14 February 2014 by

Green Deal or No Green Deal

The Green Deal is the Government’s flagship scheme to help improve the energy efficiency of our homes. Launched in January 2003, much has been publicised in the press recently about how the Green Deal is failing.  The opposition party is now hot on the Government’s heels to criticise the scheme’s downfall and have pledged to replace it if they win the next election.

It has recently been reported that the number of people applying for assessments under the Green Deal has continued to fall, however, the number of households receiving ‘cash back’ under the Green Deal is increasing, with £2.5million claimed under the scheme.

So what is the Green Deal and can you still benefit from it: or is all lost?

The idea of the Green Deal is that an approved installer will assess your home for eligibility. An assessment of the characteristics and energy consumption of your home is made and a report is produced recommending energy saving measures that are suitable. The eligible measures include cavity wall insulation, replacement of secondary glazing, lighting systems and hot water controls such as timers and temperature controls. If approved, a quotation for the capital cost of the work will be provided. The costs of improvements are then met under the scheme, leaving you to pay this off over time at a fixed interest rate through your energy bills. The main advantage is that the costs involved in making the energy improvements will be less than the future savings made on your energy bills.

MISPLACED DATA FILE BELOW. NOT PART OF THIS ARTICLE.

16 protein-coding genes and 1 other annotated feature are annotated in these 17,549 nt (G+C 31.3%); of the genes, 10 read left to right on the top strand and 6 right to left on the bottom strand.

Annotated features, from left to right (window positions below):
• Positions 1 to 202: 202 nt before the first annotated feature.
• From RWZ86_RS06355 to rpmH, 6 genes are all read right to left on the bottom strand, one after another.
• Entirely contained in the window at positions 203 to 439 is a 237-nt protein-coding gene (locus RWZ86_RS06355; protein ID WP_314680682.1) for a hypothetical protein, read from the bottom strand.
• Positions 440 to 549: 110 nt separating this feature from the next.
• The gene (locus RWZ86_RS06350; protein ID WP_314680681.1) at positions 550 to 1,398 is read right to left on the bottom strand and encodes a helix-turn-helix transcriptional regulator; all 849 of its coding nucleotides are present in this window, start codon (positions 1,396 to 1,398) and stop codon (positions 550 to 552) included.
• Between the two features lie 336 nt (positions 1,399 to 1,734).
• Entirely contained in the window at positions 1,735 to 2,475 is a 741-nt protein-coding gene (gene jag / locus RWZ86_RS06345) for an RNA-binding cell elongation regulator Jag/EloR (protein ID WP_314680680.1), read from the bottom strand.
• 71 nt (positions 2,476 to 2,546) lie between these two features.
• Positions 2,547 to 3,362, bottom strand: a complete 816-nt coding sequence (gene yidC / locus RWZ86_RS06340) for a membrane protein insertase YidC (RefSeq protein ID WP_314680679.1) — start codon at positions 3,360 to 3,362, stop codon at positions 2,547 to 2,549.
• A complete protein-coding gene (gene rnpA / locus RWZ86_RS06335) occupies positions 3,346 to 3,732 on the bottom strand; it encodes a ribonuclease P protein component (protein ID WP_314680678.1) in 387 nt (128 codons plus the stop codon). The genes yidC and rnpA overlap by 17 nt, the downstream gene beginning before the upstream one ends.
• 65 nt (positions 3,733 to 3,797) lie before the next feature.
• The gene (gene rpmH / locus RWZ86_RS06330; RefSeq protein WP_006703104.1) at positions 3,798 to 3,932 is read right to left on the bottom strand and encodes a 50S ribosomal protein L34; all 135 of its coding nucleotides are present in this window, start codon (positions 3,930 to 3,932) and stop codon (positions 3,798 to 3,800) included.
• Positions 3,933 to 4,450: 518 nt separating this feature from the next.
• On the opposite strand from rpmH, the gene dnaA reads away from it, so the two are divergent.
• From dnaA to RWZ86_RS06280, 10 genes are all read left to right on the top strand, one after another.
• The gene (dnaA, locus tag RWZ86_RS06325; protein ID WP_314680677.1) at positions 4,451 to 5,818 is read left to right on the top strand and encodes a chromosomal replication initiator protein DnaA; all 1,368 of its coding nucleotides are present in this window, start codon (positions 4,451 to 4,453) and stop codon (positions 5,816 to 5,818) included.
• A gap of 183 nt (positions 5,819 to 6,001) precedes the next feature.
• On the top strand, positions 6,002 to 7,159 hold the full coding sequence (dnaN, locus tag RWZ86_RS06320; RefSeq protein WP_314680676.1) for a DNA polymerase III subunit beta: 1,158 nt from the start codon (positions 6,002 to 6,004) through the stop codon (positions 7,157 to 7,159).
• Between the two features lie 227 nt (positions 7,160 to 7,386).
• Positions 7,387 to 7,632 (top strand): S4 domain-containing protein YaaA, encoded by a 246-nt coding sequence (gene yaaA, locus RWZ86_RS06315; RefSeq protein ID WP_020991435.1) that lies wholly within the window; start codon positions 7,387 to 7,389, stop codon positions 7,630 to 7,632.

A win win for all then? Well not quite, as there can be potential problems when it comes to selling or buying a property that is subject to a Green Deal agreement. Firstly, there is a duty on the owner of the property, or the estate agent acting in the sale, to disclose the existence of the Green Deal prior to the first viewing. Secondly, unless you agree to pay off the outstanding debt before the sale goes through, the buyer will be left to make the remaining payments. If the seller fails to notify the buyer of the Green Deal, the seller may be left to foot the bill. Thirdly, anybody entering into a Green Deal will need to ensure all the necessary Planning and Building Regulations consents have been obtained before any work is undertaken. It is not the duty of the installer to obtain the local authority consents.

If you buy a property that has been subject to a Green Deal your solicitor will need to make sure all appropriate consents have been obtained, that the work is guaranteed and that the repayment arrangements are satisfactory.

If you do not want a Green Deal you could benefit from cash back instead. The cash back scheme enables householders to claim cash back from the Government for energy saving improvements made to their homes, such as insulation and upgrading doors, windows and boilers. The more you do, the more you get and a full list of the cash back options is available on the website: An assessment of your home is required and a quote should be obtained from a provider registered with the cash back scheme. You can then apply for and obtain a voucher to be spent on the works within a specified period.

So, if you would like to reduce those ever increasing heating bills and to make your home more energy efficient, there is still time to benefit from the Green Deal before all is lost.

If you are selling or buying and property that is subject to a Green Deal arrangement and you have any questions or concerns, please contact one of our solicitors on 020 7288 4700.

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